Justin Vellucci - Terminal Harbor (Cover Artwork)

Justin Vellucci

Terminal Harbor (2007)

Secret Decoder

Justin Vellucci seems to be privy to the same muses that inspired (Smog)'s early recordings, only while Bill Callahan's work exuded a sort of bizarre sense of humor, Vellucci's work is lonesome and detached. Terminal Harbor sounds as if it were recorded in the boiler room of some abandoned building where the rusted pipes and decrepit machinery still faintly groan in the background. It's an engrossing mix of clean and lo-fi that brings together simple, mechanical percussion, acoustic guitars, intimate vocals, and layers of fuzz that reside somewhere between Neutral Milk Hotel and bare bones industrial music.

Like those already mentioned early recordings of (Smog), Vellucci's tracks are experimental, yet strangely song-centric. The recording techniques and tones are often abrasive or contradictory, but underneath is a simple tuneful spirit that acts as the caked and yellowing glue holding the jumble of sounds together.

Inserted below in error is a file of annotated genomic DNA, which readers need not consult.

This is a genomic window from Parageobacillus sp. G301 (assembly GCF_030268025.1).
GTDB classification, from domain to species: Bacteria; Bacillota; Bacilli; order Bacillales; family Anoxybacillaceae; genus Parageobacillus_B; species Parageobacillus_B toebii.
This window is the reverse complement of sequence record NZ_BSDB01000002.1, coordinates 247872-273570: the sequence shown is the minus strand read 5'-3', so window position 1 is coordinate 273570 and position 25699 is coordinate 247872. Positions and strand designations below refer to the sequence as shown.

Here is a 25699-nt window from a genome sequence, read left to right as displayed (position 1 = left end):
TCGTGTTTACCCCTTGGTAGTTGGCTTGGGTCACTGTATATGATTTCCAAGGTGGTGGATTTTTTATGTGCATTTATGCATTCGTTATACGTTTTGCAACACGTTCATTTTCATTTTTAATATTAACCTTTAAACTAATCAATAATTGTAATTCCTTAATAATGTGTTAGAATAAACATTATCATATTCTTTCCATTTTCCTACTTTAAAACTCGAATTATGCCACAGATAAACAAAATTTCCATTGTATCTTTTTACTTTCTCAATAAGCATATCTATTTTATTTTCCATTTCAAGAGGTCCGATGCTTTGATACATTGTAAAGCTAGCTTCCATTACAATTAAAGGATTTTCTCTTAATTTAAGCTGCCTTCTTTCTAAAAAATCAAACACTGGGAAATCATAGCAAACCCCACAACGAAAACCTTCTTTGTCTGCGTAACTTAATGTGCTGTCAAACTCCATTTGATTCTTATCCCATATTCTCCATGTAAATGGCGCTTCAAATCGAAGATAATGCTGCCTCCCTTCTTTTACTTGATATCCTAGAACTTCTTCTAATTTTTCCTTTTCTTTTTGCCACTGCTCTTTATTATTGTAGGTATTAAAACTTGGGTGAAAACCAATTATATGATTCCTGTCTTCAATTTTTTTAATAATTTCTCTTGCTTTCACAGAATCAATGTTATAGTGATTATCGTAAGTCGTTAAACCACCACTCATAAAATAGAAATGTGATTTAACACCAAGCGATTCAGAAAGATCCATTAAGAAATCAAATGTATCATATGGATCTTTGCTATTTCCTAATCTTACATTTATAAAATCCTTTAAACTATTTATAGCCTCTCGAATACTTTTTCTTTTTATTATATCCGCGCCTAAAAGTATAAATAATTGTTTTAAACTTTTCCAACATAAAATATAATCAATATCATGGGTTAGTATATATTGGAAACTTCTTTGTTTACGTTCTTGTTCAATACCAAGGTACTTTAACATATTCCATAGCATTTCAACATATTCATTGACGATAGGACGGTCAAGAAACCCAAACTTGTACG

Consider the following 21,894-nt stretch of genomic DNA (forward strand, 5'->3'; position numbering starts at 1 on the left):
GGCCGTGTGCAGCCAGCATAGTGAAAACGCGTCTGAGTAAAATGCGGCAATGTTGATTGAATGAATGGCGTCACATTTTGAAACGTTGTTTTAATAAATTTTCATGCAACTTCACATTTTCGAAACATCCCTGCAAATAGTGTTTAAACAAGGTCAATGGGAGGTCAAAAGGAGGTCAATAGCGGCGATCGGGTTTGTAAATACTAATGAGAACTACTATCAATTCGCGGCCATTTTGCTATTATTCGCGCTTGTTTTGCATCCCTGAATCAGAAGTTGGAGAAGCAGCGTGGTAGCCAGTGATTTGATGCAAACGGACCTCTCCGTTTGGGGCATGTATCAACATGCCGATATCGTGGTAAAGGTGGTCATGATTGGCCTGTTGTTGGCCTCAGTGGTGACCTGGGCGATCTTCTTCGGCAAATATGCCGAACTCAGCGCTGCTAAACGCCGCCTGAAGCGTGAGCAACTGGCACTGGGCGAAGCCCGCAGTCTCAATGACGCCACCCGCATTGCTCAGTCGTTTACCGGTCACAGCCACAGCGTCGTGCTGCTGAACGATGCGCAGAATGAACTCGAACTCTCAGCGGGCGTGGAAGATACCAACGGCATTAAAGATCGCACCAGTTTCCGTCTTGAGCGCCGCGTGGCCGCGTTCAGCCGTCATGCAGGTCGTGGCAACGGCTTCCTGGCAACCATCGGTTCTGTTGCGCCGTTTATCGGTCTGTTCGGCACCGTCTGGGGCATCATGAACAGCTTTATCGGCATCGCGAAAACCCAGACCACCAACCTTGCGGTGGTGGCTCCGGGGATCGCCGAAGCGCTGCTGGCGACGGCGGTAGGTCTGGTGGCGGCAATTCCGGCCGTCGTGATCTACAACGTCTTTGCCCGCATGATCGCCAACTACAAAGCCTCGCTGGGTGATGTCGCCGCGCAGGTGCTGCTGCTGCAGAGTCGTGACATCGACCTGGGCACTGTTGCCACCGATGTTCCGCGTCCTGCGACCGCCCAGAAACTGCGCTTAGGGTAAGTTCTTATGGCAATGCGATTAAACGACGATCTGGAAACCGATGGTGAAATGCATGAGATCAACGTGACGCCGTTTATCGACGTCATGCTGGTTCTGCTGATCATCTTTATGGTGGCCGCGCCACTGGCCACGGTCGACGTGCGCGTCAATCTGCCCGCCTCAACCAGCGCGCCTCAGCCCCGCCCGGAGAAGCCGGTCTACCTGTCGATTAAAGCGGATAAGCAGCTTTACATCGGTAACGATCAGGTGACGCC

Opener "Spine of Two Seas" is a clanging mix of acoustic guitar, foot-stomping percussion, and megaphone vocals that sounds alienated and reclusive despite its squalls of feedback and distorted laments. Later, tracks like "The Cloud Machines" and "This Is No Confession" may feature softer, clearer vocals that hint at a love of Elliott Smith, but the music is still a mix of fuzzy, scratchy beats and up-tempo acoustics.

The album's final two tracks yield the most variation. The first, "Morrowfield" seems to reside in the same headspace as early Why? recordings thanks to a sort of sing-speak delivery and some extra effects on the guitar, while the closer, "For Her" goes sans percussion for an eerie ballad that sounds like a more direct Ris Paul Ric.

While Vellucci's techniques are refreshing and intimate, he sometimes lets his ideas roam a bit too freely, a characteristic that leads to lengthy tracks and stale moments. It seems his songs would benefit from a more strenuous editing process, but even as is, they offer a rare blend of mad scientist tinkering and bedroom troubadour songcraft that is as accessible as it is worthy of investigation.